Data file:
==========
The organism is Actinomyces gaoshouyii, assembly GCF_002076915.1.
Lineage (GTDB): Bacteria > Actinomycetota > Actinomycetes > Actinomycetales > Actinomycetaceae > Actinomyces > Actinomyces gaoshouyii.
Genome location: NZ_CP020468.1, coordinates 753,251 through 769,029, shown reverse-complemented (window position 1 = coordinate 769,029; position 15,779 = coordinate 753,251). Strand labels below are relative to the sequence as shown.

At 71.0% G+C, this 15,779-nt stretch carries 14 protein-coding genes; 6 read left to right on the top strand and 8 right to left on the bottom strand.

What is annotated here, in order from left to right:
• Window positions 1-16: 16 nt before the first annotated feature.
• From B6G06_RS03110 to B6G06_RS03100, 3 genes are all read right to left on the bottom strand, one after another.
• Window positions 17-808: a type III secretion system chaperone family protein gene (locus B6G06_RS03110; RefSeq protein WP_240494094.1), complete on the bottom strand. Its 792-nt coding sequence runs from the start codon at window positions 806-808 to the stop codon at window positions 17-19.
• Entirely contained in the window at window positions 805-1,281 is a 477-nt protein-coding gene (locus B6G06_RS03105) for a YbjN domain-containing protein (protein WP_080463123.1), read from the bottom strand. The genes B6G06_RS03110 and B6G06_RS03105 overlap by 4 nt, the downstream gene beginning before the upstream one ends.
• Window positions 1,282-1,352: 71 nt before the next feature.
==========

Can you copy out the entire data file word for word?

The organism is Actinomyces gaoshouyii, assembly GCF_002076915.1.
Lineage (GTDB): Bacteria > Actinomycetota > Actinomycetes > Actinomycetales > Actinomycetaceae > Actinomyces > Actinomyces gaoshouyii.
Genome location: NZ_CP020468.1, coordinates 753,251 through 769,029, shown reverse-complemented (window position 1 = coordinate 769,029; position 15,779 = coordinate 753,251). Strand labels below are relative to the sequence as shown.

At 71.0% G+C, this 15,779-nt stretch carries 14 protein-coding genes; 6 read left to right on the top strand and 8 right to left on the bottom strand.

What is annotated here, in order from left to right:
• Window positions 1-16: 16 nt before the first annotated feature.
• From B6G06_RS03110 to B6G06_RS03100, 3 genes are all read right to left on the bottom strand, one after another.
• Window positions 17-808: a type III secretion system chaperone family protein gene (locus B6G06_RS03110; RefSeq protein WP_240494094.1), complete on the bottom strand. Its 792-nt coding sequence runs from the start codon at window positions 806-808 to the stop codon at window positions 17-19.
• Entirely contained in the window at window positions 805-1,281 is a 477-nt protein-coding gene (locus B6G06_RS03105) for a YbjN domain-containing protein (protein WP_080463123.1), read from the bottom strand. The genes B6G06_RS03110 and B6G06_RS03105 overlap by 4 nt, the downstream gene beginning before the upstream one ends.
• Window positions 1,282-1,352: 71 nt before the next feature.